Wagashi Making

No reservation  required.

Live Performance of making Japanese Confectionery by Hiromori Uchida from Japan

Hiromori Uchida will be performing how to make wagashi on Saturday, September 9th, 3:30pm to 4:30pm at Setsugekka East Village. You can observe his performance and purchase freshly-made wagashi.

About Hiromori Uchida, A Master Chef of Ganyuudou

12 years ago, Hiromori succeeded his family business and became the 5th master of Ganyuudou as a result of his father’s death. While Hiromori keeps the inspiration and knowledge that were inherited through generations, he has been trying to make his wagashi also something new. Successfully accepted by people in Japan, his new wagashi and its technique has been demonstrated in places, starting in Tokyo. He also continues to visit other Asian countries, such as Singapore, as a step to familiarizing wagashi abroad. The watashi he makes, not only has the tastes and feels of Japan, it has his unique coloring and original shaping that attract people with any cultures or lunguages.

About Ganyuudou

Ganyuudou was founded in 1871 by a samurai warrior from the Iwamura domain (currently Iwamura town in Gifu prefecture). The warrior abandoned his samurai status, moved to Hamamatsu, and became a master of a sweets shop. The shop is named after this warrior’s old domain, which can also be read as Ganyuu.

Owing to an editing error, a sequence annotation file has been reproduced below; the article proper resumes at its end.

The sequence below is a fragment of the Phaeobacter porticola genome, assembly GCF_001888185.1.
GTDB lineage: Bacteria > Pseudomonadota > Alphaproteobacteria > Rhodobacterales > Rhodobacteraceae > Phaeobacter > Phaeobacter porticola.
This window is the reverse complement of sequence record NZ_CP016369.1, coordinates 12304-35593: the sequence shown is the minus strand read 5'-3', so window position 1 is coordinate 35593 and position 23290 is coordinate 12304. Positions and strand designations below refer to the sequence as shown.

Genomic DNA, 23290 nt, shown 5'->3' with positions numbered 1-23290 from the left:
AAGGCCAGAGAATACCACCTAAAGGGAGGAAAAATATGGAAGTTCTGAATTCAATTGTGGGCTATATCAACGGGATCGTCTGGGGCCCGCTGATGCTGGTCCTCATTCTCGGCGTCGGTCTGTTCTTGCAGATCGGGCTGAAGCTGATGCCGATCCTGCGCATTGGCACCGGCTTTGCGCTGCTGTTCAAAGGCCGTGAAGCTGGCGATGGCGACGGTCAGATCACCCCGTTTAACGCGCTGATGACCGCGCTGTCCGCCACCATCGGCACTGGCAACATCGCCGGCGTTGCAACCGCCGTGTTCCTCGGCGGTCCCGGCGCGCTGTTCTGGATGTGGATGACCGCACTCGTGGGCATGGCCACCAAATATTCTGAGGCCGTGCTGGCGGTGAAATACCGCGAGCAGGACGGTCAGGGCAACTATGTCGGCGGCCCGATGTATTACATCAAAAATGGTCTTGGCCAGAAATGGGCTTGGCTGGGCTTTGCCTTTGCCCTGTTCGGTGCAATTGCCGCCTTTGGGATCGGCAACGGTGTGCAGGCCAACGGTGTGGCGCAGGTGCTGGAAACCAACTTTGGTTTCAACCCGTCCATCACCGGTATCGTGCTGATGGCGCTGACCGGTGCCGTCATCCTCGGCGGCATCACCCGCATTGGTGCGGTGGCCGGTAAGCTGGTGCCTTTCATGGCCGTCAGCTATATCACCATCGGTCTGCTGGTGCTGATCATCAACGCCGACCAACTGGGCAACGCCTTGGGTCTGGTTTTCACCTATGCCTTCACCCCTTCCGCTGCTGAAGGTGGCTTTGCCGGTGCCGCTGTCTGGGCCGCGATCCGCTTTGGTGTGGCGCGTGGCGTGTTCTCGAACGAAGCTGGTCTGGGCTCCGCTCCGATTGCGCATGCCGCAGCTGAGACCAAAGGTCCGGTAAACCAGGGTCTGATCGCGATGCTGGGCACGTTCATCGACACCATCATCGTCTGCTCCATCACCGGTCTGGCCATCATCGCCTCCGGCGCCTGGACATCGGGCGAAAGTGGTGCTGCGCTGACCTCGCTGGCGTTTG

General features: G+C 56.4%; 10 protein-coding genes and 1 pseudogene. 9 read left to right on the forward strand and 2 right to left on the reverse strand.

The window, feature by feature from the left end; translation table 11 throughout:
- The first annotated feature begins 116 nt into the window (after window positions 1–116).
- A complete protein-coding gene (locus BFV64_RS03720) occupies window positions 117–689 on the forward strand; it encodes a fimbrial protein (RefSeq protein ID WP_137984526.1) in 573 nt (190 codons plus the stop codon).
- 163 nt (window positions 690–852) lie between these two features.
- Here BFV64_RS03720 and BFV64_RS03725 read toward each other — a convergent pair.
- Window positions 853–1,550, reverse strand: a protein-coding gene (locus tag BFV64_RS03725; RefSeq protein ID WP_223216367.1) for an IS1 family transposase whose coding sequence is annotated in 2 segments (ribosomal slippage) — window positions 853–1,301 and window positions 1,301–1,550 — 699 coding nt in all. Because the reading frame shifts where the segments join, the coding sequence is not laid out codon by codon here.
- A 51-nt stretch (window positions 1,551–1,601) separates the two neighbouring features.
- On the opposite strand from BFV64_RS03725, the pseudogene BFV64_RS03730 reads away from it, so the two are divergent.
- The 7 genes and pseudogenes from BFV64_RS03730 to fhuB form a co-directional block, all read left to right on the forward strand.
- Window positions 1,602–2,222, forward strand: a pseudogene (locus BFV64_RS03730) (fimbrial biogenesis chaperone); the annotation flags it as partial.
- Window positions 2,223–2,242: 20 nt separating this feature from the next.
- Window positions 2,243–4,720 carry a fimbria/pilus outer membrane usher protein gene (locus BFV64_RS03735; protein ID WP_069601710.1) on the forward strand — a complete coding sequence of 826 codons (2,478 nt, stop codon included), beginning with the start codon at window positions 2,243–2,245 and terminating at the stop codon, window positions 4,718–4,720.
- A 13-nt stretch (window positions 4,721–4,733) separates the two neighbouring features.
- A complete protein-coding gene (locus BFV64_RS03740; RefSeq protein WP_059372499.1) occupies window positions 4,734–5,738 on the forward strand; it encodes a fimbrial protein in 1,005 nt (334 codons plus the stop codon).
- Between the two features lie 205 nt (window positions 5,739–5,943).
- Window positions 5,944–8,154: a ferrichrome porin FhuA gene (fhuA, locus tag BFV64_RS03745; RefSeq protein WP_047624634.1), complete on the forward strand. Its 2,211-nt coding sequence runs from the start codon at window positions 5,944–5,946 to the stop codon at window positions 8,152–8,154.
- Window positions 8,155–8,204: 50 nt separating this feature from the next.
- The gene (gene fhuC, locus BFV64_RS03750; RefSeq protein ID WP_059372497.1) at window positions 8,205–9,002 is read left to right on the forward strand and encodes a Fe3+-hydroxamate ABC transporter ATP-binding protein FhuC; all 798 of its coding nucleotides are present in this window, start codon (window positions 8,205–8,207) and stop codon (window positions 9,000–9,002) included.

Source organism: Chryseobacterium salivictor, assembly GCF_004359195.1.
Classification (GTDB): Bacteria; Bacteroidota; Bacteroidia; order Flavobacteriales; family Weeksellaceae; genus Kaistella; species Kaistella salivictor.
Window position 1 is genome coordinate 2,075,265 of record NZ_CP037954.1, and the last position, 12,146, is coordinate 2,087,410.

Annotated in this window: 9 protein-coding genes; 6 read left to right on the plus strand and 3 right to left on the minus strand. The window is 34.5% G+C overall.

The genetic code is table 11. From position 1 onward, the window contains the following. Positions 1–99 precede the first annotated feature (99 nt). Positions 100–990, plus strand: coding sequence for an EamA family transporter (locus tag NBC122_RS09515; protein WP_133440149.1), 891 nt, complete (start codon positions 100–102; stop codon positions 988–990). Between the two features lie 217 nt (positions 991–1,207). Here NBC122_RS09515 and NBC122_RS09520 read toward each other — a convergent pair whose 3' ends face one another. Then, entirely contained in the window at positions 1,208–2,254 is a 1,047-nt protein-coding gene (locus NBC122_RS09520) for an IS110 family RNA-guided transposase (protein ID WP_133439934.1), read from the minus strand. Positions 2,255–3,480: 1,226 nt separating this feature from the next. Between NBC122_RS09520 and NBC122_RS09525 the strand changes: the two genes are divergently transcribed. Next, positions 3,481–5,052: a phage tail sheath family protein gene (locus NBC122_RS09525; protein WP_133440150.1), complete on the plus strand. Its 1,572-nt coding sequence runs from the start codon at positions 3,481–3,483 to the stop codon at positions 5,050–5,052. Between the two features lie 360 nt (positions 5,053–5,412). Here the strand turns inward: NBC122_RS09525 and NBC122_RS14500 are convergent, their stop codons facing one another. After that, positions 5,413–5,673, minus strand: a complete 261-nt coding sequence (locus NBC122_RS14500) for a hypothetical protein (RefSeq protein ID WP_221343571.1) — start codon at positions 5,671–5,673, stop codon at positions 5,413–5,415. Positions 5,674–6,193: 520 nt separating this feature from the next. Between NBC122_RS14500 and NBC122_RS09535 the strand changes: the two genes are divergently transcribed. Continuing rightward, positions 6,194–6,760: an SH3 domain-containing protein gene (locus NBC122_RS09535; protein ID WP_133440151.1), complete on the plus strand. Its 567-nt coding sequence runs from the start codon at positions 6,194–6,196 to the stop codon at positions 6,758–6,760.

The second master of the shop didn’t have a child to take over the business. Thus, he adopted the third master and this master completed the unique flavor of its sweets that has been carefully passed on through the forth generation to the current fifth master.

What the third master particularly emphasized in his style was the concept of “morning fresh sweets”, making them in the morning for enjoying the same day. They sincerely hope the customers enjoy our fresh, handmade, sweets made from our heart. This traditional recipe has a timeless taste inherited from past generations and lasting until now.

What is wagashi?

Rooted in a deep love of nature and seasonal changes, the unique aesthetic of the Japanese people gave birth to wagashi, which then reached its present maturity during its long history. So deeply bound is wagashi to daily life in Japan that there is a confection for almost every seasonal festival and every milestone in an individual's life.

The principal element of wagashi is an, a bean paste which is made of beans and sugar. In particular, azuki beans are a defining ingredient, without which wagashi can hardly be conceived. Its hearty flavor goes without saying, and its reddish color has associations with ancient beliefs that red wards off disaster and disease. The beans are cooked with sugar, then mashed, and finely strained to produce a smooth azuki bean paste called gozen an (koshi an), or, by leaving some of the solid bits of the beans intact, it becomes a whole azuki bean paste or ogura an (tsubu an).

These two pastes are the mainstay of watashi, while other beans, such as the white azuki beans and the white kidney beans, are used to produce a white bean paste called shiro an. These different bean pastes become the basis for the wide variety of wagashi.